But after a few years, thankfully, you grew up. Your hormones settled. Your ass and thighs expanded. But best of all, you quit writing crappy poetry. Unfortunately, if you were like me, and brave enough to enter the world of trying to teach a new crop of high school kids how to appreciate real literature, you were, once again, subject to the mind-numbing torture of reading crappy poetry.
You’d be sitting at your desk, grading term papers and minding your own business, when a sniffling doe-eyed sophomore would sidle up to you while clutching a tear stained wad of paper in her hand.
“Ms. Jones,” she’d say, “I’m entering my poem in an online contest and I could win one-thousand dollars. Would you read it and tell me if it’s any good?”
Oh, Dear God, no!
But you smile and feign interest and take the paper from her outstretched hand. The poem would read something like this:
I loved you once
Now you’re gone
I don’t know how I
Can carry on
You promised me
We’d never part
Then you left
And broke my heart
At that moment, you realize that if poetry had a scent, this one would smell like vomit. But you smile again and tell her it’s sweet. You don’t tell her the truth because it would crush her already fragile heart. She skips back to her desk and grabs another piece of paper. To her, your admission that the poem is sweet is all the validation she needs that she is going to be the next teenaged Shakespeare.
Tell me, Ms. Jones, by refusing to tell this child the truth, what have you done? The next thing you know, she’s penned a whole book-full of crap, titled, “Musings of my Broken Heart.” Thanks to Amazon self-publishing, she can upload her spewing vomit and charge .99 cents to any hapless soul who accidentally downloads it.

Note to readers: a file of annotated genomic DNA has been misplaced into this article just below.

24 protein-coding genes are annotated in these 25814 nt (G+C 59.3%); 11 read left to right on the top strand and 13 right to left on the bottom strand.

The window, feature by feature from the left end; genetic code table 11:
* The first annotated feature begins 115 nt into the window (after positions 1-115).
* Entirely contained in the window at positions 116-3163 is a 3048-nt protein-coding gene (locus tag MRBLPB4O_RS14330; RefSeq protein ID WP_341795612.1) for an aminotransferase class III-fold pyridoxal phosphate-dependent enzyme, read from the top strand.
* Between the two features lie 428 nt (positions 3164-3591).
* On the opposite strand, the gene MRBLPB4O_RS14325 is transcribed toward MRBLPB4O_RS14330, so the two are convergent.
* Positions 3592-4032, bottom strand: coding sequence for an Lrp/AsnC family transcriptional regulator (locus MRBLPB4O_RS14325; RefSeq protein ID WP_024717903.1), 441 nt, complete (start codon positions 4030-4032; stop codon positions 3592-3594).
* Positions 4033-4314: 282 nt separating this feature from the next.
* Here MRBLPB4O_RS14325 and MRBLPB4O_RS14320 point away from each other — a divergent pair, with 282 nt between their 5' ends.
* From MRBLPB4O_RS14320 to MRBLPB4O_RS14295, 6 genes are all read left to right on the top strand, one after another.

Unfortunately, she will further spiral into self-loathing depression when only two people buy it. Who are those two people, you ask? Her mother, of course, and you. Yes, Ms. Jones, you created this monster, now you must carry on the charade and purchase her poetry.
This all could have been avoided had you told her the truth, or at least suggested an improvement, such as editing the last two lines.
You promised me
We’d never part
Excuse me ‘cause
I need to fart
Isn’t that revised poem much better?
Will she change it? Probably not. But at least you are not to be held responsible for her delusions of poetic genius.
Now I ask you fellow bards and sages to come up with a crappy poem of your own and leave it in the comments along with your email. At the end of one week (or two or three, depending on how may crappy poems I can collect), I will pick the crappiest of the vomit heap as the winner and you will win a free download of either Romance Novel or The Vampire Handbook plus an e-certificate deeming you the King or Queen of Poetic Mediocrity. How’s that for reaping the rewards of your literary genius?
** I suppose I should say the poem can't be too offensive. Although, if you've read some of my writing, you'd know it's pretty hard to be offensive around me. Still, if y'all turn in some totally sick f**ked up poems, I may just have to call the cops or, at the very least, disqualify your psycho poetry. For example, no doing nasty stuff with babies. We can't all be Hugh Hefner.